Have you been thinking about becoming a Beekeeper? Today we’ll cover the easiest, quickest, and cheapest way to get into beekeeping.
Getting Started in Beekeeping
Beekeeping is a satisfying hobby with lots of business avenues. You can make it a full time gig selling honey, or just keep a small number of hives for a personal honey source. Honeybees are good to have around for your garden pollination as well.
Selling honey is a somewhat passive income in the sense that the honeybees are the ones actually making the honey. However, there is a large amount of work to be done by you, the beekeeper. It’s important to do research before diving into honeybees to make sure it’s something you really want to do!
The majority of the work associated with beekeeping is from the months of February/March to October/November. This is when the honeybees are active and require routine maintenance. Once you have the hives set up, it’s good to check on them weekly.
One of the biggest reasons most people don’t pursue beekeeping is the startup cost, the amount of work required, and the steep learning curve. Honeybee operations seem complicated on the surface, and there is much to learn. However, after one to two years, you should be able to handle most of the day to day operations.
Once you get past these three hurdles and get started, it can begin to pay off rather quickly. The best thing about selling honey is if its good, it will sell itself. There are many other business opportunities as a beekeeper besides honey.
The wax, which is a byproduct, can be sold or made into various products and sold. Queens can be raised and sold to other beekeepers. “Packages” of bees can be raised and sold. I even know a guy who extracted bee semen and sold to other beekeepers for top dollar!
How To Become A Beekeeper
Becoming a beekeeper is all about getting over the first three big hurdles: startup cost, learning curve, and the work to get setup. The best way to do this is to start small and work with a bee mentor starting out.
To do this, there are three tools you need. Bee Suit, gloves, and a Hive Tool, that’s it for now!
For women I would go for a full Bee Suit, like this.
For men, I would go for a jacket like this to wear with jeans or khakis.
Next you need a hive tool like this. These tools are used throughout many jobs in the beekeeping day to day operations.
Gloves are needed if they don’t come with the jacket or bee suit.
Note: It’s good to wear boots when checking bees, especially if wearing a bee suit.
Once you have these items, you can go in any hive and start learning all about the bee world!
The next step is to find a beekeeper in your area. This is the most crucial step to becoming a successful beekeeper. No amount of books, videos, or classes will teach you what you will learn from hands on experience working with a real life professional beekeeper.
The good thing about this step is the beekeeping community is one of the nicest and most willing to help others that I have found. Goat people are nice, chicken people are nice, even cattle guys are nice, but none are as nice and eager to help as the beekeepers.
How to Find a Honeybee Mentor
Your ultimate goal here is to find someone who can mentor you. It takes at least a year of working and asking questions with a mentor for you to actually know what your doing. Even then, you will never stop learning. The honeybee world is never ending, trust me.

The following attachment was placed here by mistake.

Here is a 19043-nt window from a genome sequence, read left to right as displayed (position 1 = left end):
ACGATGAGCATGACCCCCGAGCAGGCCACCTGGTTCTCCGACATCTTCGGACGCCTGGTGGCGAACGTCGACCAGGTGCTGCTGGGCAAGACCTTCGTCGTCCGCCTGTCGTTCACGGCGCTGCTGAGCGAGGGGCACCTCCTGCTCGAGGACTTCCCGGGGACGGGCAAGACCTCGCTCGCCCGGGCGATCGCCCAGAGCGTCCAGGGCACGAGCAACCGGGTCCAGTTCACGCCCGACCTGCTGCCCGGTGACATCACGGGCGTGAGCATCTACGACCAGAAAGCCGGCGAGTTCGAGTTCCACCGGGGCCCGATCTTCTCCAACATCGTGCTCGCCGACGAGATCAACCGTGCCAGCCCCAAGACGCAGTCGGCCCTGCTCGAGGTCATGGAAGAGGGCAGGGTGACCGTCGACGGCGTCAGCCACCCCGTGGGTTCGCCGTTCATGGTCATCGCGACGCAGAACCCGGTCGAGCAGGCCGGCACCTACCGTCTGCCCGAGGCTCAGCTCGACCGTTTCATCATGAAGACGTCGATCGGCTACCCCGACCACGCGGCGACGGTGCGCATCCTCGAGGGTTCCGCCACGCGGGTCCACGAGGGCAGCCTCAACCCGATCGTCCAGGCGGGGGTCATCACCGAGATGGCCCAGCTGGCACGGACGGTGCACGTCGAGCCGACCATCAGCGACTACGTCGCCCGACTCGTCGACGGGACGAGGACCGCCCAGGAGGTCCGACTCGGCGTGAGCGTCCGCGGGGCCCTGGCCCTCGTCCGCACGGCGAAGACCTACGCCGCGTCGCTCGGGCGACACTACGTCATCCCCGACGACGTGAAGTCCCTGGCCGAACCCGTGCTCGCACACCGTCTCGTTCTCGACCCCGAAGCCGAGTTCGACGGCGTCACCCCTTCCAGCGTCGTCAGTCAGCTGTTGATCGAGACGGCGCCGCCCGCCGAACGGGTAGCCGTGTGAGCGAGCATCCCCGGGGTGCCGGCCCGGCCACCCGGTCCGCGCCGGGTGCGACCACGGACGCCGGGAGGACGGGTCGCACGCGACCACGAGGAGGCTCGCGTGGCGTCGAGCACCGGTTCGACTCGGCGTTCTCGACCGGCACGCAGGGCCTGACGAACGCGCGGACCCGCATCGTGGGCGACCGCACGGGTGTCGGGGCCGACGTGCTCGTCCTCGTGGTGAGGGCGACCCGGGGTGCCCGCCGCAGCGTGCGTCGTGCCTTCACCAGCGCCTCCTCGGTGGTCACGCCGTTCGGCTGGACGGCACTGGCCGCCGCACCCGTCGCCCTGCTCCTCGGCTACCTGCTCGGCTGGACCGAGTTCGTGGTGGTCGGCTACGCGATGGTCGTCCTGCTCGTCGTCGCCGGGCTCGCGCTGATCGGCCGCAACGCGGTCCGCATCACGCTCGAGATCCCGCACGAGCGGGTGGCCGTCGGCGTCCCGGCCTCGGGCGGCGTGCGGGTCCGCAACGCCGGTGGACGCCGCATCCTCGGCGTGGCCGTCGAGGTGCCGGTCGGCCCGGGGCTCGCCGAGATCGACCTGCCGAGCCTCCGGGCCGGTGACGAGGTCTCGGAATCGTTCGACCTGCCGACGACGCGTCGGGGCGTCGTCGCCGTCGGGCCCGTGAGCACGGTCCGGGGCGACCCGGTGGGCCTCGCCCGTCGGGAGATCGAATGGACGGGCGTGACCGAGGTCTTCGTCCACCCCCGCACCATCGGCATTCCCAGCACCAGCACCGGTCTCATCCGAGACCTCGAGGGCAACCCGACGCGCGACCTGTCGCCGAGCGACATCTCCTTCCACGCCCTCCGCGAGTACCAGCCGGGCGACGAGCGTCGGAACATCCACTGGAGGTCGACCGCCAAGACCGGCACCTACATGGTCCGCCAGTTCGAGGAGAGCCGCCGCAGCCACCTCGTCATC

Beekeepers all over the world are known to have clubs. They usually meet monthly in local regions to chat, learn, and help each other. You need to find your local beekeeper’s group and attend.
To find a local beekeeper’s group in your area, type in “beekeeper group (redacted state)” into google. From there you want to look for a website with information showing the various local beekeeper groups in your state. Pick the one closest to where you live, example “Central Florida Beekeepers Association”.
They will have their own website or Facebook page. You should be able to find the date of their next meeting. I just looked up my local beekeeping group using google and found the calendar, (there is a meeting tonight!)
You will attend one of these meetings and do not be bashful! Speak up, let everyone know you’re interested in learning how to become a beekeeper. Most beekeepers are older and love to talk. They will love having a new member and will kindly chat with you.
From there, you should pick the most talkative member of the group and ask them who would be a good mentor for you. They will most likely offer themselves or suggest someone they know. Get their phone number and try to schedule a day for you to ride along with them to work their bees for a day.
You have your bee suit and hive tool. Spend the next few months with your mentor learning as much as you can. Try to help with all aspects of the process, from inspection to jarring honey and everything in between.
Now is the perfect time since the bees are still putting up honey. You should be able to catch a glimpse of how the honey extraction process works which is the most fun part of the process.
Look at this fresh jar of honey with cut honey comb I harvested last week! (Video)
Buy some now from my store and I’ll ship it straight to your door! (Link)
The point in starting out like this, is it will give you an idea of the amount of work involved in beekeeping. You’ll learn the amount of equipment required to get started. You’ll also build a relationship with someone who can provide valuable knowledge that is just a phone call away. A good mentor will also have excess used equipment to let you borrow or buy.
After working alongside a pro for a few months you will know for sure whether beekeeping is for you, before spending a large amount of money on bee equipment.
I hope you enjoyed this article, and I hope you decide to get started today!